“City of Gold”: The documentary shows Los Angeles food critic Jonathan Gold at work, highlighting his prowess for writing about the not-so-trendy, but excellent restaurants. 3 stars out of 4.
“I can’t tell you how much I love L.A.,” says Jonathan Gold in the documentary “City of Gold.” But he can, and he has, and he continues to do so — his body of writing about that city’s food is one unending love letter. He’s so good at the telling, he won a Pulitzer Prize for it.
While he does write about trendy, spendy spots in places like Venice Beach, reviews of restaurants with reservations and valet parking aren’t what he’s known for. His love letter is to the working-class people who make affordable food in the trucks and the strip malls of Los Angeles’ endless sprawl — “the miracle of entry-level capitalism,” as he puts it. These are often immigrants and children of immigrants, in neighborhoods heretofore unknown to so-called “foodie” culture, making food as good as food gets. Gold calls what he does “celebrating the glorious mosaic of the city.”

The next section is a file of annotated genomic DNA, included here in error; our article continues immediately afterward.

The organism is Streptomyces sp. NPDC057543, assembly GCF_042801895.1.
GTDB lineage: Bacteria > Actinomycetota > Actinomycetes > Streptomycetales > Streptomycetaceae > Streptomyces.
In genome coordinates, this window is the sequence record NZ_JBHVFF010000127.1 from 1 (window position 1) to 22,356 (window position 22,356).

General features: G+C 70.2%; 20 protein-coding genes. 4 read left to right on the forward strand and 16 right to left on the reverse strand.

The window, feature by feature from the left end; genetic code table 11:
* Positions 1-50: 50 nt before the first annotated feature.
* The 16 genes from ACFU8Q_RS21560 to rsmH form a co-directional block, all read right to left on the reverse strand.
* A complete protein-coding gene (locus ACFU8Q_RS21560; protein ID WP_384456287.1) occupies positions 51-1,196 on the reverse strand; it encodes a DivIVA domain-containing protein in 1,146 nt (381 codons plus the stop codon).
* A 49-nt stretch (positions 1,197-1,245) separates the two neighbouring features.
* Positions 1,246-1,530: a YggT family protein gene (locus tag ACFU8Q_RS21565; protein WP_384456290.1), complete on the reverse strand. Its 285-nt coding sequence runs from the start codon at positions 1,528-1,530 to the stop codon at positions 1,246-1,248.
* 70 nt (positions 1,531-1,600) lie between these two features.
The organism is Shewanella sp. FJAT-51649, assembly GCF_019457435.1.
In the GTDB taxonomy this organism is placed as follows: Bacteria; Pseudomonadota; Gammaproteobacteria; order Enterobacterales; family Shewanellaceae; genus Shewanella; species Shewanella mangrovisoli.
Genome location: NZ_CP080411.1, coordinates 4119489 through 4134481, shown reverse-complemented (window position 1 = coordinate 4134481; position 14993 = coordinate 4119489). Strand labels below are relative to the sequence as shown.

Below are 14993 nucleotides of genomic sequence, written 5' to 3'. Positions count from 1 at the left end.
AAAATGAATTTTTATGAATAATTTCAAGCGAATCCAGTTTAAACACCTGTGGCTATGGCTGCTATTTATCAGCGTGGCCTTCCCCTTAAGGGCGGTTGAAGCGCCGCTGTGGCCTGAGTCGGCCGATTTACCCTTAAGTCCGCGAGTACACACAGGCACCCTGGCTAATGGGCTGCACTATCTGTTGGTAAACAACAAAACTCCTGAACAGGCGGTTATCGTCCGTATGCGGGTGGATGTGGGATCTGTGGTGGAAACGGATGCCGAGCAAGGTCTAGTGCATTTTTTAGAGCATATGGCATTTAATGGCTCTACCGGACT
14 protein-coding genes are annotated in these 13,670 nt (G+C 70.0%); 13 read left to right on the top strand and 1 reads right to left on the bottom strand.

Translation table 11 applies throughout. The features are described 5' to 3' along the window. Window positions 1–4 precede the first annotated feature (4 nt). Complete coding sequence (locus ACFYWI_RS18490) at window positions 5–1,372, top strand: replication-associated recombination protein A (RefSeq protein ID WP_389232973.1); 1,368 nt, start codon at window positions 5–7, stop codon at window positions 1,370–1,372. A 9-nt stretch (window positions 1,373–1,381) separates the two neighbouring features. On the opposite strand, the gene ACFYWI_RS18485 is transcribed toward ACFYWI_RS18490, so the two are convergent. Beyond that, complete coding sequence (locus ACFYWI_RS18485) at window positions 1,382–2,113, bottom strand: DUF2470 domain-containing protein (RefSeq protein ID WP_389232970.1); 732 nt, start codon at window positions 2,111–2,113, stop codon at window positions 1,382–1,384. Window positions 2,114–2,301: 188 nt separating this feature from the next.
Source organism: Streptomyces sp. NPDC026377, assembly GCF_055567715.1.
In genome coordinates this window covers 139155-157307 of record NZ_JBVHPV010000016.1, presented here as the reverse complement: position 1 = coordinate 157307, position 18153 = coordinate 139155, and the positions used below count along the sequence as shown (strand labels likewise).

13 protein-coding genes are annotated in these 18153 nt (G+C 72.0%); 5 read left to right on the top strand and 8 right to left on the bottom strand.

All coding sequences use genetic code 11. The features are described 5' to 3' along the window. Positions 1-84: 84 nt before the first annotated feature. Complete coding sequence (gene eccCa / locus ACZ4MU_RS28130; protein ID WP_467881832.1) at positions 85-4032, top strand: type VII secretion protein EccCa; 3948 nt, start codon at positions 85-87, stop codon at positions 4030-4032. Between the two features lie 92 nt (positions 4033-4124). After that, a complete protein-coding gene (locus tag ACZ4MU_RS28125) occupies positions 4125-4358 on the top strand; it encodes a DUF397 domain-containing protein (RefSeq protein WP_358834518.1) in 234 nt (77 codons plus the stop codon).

“City of Gold” shows him at work, which involves a lot of shots of him driving in his pickup truck, leonine, with a Mobius strip of strip mall in the background. It’s a testament to his prowess that the voice-overs of his writing are riveting; you may want to stop watching and just go read everything in his Los Angeles Times author archive. But the stories of the people whose lives and fortunes his writing has changed draw you back, as do the food-world celebrities singing his praises. While the film’s formula gets repetitive, little revelations peppered throughout keep it engaging. Gold’s the unlikely hero with the golden palate, but his work also involves obsessive scholarship and research, and if you don’t know about his background, surprises await.
Movie Review ★★★
‘City of Gold,’ a documentary directed by Laura Gabbert. 96 minutes. Rated R for some language. Seven Gables.
What “City of Gold” doesn’t address: It took a white guy to show moneyed Los Angeles that stopping at a taco truck with a big line at lunch or a strip-mall spot with a crowded parking lot is not only OK, it’s probably a great idea. It’s the same city, ever-changing and worthy of love, that was there all along.
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